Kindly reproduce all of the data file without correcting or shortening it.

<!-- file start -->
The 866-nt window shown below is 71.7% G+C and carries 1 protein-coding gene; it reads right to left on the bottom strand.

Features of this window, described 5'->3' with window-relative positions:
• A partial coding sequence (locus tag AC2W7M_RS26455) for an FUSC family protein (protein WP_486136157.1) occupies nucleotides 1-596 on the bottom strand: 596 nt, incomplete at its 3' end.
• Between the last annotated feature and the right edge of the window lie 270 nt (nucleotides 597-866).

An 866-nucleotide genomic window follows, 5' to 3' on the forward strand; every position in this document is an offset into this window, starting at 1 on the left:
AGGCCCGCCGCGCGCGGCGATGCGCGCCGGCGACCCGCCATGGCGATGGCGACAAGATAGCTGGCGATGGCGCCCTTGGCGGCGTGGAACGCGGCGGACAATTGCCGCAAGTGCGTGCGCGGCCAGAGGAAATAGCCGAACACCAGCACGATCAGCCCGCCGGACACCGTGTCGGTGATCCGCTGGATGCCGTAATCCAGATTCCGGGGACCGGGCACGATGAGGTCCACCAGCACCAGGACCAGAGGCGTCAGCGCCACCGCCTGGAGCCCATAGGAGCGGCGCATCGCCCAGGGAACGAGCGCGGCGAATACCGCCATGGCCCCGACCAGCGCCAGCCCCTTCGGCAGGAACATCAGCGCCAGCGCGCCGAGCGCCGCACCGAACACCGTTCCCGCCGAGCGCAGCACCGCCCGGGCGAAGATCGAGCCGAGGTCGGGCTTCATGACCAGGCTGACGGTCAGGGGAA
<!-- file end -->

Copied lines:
The 866-nt window shown below is 71.7% G+C and carries 1 protein-coding gene; it reads right to left on the bottom strand.

Features of this window, described 5'->3' with window-relative positions:
• A partial coding sequence (locus tag AC2W7M_RS26455) for an FUSC family protein (protein WP_486136157.1) occupies nucleotides 1-596 on the bottom strand: 596 nt, incomplete at its 3' end.
• Between the last annotated feature and the right edge of the window lie 270 nt (nucleotides 597-866).

An 866-nucleotide genomic window follows, 5' to 3' on the forward strand; every position in this document is an offset into this window, starting at 1 on the left:
AGGCCCGCCGCGCGCGGCGATGCGCGCCGGCGACCCGCCATGGCGATGGCGACAAGATAGCTGGCGATGGCGCCCTTGGCGGCGTGGAACGCGGCGGACAATTGCCGCAAGTGCGTGCGCGGCCAGAGGAAATAGCCGAACACCAGCACGATCAGCCCGCCGGACACCGTGTCGGTGATCCGCTGGATGCCGTAATCCAGATTCCGGGGACCGGGCACGATGAGGTCCACCAGCACCAGGACCAGAGGCGTCAGCGCCACCGCCTGGAGCCCATAGGAGCGGCGCATCGCCCAGGGAACGAGCGCGGCGAATACCGCCATGGCCCCGACCAGCGCCAGCCCCTTCGGCAGGAACATCAGCGCCAGCGCGCCGAGCGCCGCACCGAACACCGTTCCCGCCGAGCGCAGCACCGCCCGGGCGAAGATCGAGCCGAGGTCGGGCTTCATGACCAGGCTGACGGTCAGGGGAA